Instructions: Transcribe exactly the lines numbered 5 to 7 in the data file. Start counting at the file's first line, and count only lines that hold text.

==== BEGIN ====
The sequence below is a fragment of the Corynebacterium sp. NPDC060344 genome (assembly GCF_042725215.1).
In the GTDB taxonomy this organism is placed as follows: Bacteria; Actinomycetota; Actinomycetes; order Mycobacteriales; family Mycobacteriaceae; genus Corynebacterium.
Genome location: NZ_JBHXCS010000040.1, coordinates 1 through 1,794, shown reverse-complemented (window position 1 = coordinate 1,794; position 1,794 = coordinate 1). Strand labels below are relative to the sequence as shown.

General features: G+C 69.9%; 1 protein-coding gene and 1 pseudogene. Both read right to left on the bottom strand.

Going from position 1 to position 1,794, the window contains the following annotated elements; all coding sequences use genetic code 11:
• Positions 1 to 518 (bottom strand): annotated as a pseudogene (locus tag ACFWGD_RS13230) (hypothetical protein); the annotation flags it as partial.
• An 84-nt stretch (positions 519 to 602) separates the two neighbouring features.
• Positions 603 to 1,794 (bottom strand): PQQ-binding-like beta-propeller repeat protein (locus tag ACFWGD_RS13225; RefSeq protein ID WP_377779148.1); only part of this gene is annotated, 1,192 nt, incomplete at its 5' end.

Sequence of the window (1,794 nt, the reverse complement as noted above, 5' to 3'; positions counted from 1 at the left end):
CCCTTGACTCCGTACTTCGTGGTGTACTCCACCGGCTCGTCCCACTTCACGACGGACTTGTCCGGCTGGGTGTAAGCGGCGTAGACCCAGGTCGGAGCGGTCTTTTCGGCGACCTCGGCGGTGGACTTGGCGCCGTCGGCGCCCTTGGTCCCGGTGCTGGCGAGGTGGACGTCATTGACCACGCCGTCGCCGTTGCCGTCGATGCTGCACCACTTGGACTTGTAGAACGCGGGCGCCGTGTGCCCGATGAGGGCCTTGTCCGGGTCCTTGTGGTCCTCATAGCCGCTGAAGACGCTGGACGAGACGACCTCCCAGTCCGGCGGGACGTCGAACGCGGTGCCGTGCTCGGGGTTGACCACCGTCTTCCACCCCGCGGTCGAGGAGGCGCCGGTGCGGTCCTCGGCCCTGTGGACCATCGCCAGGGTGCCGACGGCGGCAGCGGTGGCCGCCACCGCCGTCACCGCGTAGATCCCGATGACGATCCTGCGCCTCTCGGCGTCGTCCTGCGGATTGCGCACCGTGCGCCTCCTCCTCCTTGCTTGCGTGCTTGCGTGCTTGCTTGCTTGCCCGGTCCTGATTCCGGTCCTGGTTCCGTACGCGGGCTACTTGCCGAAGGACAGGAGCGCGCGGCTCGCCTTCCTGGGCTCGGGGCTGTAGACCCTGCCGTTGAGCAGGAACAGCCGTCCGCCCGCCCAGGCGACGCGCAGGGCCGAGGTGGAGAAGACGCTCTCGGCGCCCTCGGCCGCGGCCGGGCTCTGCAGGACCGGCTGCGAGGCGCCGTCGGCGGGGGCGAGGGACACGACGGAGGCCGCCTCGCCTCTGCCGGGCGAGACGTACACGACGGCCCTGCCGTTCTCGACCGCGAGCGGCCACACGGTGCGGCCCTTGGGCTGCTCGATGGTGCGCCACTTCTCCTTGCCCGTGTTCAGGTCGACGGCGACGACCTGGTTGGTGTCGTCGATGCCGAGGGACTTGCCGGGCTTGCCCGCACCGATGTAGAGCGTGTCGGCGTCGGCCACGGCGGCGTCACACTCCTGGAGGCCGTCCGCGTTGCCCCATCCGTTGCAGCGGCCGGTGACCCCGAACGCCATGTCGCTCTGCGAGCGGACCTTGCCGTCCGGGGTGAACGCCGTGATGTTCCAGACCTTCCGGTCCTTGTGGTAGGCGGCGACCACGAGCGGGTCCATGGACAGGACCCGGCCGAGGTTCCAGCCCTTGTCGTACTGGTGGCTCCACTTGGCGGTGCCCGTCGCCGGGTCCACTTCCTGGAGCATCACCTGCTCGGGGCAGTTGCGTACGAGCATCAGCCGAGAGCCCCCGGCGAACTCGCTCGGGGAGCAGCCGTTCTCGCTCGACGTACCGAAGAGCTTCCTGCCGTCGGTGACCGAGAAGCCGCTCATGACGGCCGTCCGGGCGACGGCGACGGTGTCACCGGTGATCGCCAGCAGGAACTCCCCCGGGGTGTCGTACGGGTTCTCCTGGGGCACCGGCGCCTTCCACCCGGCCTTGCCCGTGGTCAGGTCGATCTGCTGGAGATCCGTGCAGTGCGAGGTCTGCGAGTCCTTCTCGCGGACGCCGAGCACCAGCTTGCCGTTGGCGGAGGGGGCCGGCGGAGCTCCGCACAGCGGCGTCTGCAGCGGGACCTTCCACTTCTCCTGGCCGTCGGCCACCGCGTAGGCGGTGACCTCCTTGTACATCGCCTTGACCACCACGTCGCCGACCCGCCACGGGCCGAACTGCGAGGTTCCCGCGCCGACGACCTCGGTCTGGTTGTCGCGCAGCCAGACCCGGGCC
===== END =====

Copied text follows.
Going from position 1 to position 1,794, the window contains the following annotated elements; all coding sequences use genetic code 11:
• Positions 1 to 518 (bottom strand): annotated as a pseudogene (locus tag ACFWGD_RS13230) (hypothetical protein); the annotation flags it as partial.
• An 84-nt stretch (positions 519 to 602) separates the two neighbouring features.